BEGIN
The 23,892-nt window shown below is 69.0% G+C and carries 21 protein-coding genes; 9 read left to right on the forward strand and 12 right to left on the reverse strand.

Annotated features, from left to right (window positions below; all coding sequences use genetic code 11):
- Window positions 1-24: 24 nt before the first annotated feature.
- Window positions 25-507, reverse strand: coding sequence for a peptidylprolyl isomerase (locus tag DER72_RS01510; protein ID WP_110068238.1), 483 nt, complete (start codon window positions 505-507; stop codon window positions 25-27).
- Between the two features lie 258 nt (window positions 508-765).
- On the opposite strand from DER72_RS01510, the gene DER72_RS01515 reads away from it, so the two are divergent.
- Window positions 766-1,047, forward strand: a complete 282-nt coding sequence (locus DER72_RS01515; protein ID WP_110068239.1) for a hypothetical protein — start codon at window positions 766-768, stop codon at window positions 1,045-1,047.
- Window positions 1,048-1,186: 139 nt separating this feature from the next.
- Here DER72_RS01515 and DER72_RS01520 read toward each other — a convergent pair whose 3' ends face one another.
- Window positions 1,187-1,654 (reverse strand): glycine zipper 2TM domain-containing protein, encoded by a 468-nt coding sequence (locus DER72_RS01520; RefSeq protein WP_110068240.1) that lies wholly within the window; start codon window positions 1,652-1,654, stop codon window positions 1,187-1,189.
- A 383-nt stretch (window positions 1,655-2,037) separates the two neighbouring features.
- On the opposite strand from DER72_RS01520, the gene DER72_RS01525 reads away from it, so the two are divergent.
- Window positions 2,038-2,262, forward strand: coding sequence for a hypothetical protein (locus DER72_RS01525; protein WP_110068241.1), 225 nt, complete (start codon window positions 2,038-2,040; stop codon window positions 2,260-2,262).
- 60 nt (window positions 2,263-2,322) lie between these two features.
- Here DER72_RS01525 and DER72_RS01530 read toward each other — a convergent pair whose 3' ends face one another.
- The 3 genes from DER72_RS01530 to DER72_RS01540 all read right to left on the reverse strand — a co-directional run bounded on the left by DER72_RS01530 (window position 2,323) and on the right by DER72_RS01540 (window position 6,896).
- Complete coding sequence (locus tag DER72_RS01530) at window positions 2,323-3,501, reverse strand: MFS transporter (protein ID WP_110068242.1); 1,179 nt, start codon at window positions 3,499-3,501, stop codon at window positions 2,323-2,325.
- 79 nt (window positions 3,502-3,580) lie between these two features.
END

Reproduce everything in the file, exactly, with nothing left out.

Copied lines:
The 23,892-nt window shown below is 69.0% G+C and carries 21 protein-coding genes; 9 read left to right on the forward strand and 12 right to left on the reverse strand.

Annotated features, from left to right (window positions below; all coding sequences use genetic code 11):
- Window positions 1-24: 24 nt before the first annotated feature.
- Window positions 25-507, reverse strand: coding sequence for a peptidylprolyl isomerase (locus tag DER72_RS01510; protein ID WP_110068238.1), 483 nt, complete (start codon window positions 505-507; stop codon window positions 25-27).
- Between the two features lie 258 nt (window positions 508-765).
- On the opposite strand from DER72_RS01510, the gene DER72_RS01515 reads away from it, so the two are divergent.
- Window positions 766-1,047, forward strand: a complete 282-nt coding sequence (locus DER72_RS01515; protein ID WP_110068239.1) for a hypothetical protein — start codon at window positions 766-768, stop codon at window positions 1,045-1,047.
- Window positions 1,048-1,186: 139 nt separating this feature from the next.
- Here DER72_RS01515 and DER72_RS01520 read toward each other — a convergent pair whose 3' ends face one another.
- Window positions 1,187-1,654 (reverse strand): glycine zipper 2TM domain-containing protein, encoded by a 468-nt coding sequence (locus DER72_RS01520; RefSeq protein WP_110068240.1) that lies wholly within the window; start codon window positions 1,652-1,654, stop codon window positions 1,187-1,189.
- A 383-nt stretch (window positions 1,655-2,037) separates the two neighbouring features.
- On the opposite strand from DER72_RS01520, the gene DER72_RS01525 reads away from it, so the two are divergent.
- Window positions 2,038-2,262, forward strand: coding sequence for a hypothetical protein (locus DER72_RS01525; protein WP_110068241.1), 225 nt, complete (start codon window positions 2,038-2,040; stop codon window positions 2,260-2,262).
- 60 nt (window positions 2,263-2,322) lie between these two features.
- Here DER72_RS01525 and DER72_RS01530 read toward each other — a convergent pair whose 3' ends face one another.
- The 3 genes from DER72_RS01530 to DER72_RS01540 all read right to left on the reverse strand — a co-directional run bounded on the left by DER72_RS01530 (window position 2,323) and on the right by DER72_RS01540 (window position 6,896).
- Complete coding sequence (locus tag DER72_RS01530) at window positions 2,323-3,501, reverse strand: MFS transporter (protein ID WP_110068242.1); 1,179 nt, start codon at window positions 3,499-3,501, stop codon at window positions 2,323-2,325.
- 79 nt (window positions 3,502-3,580) lie between these two features.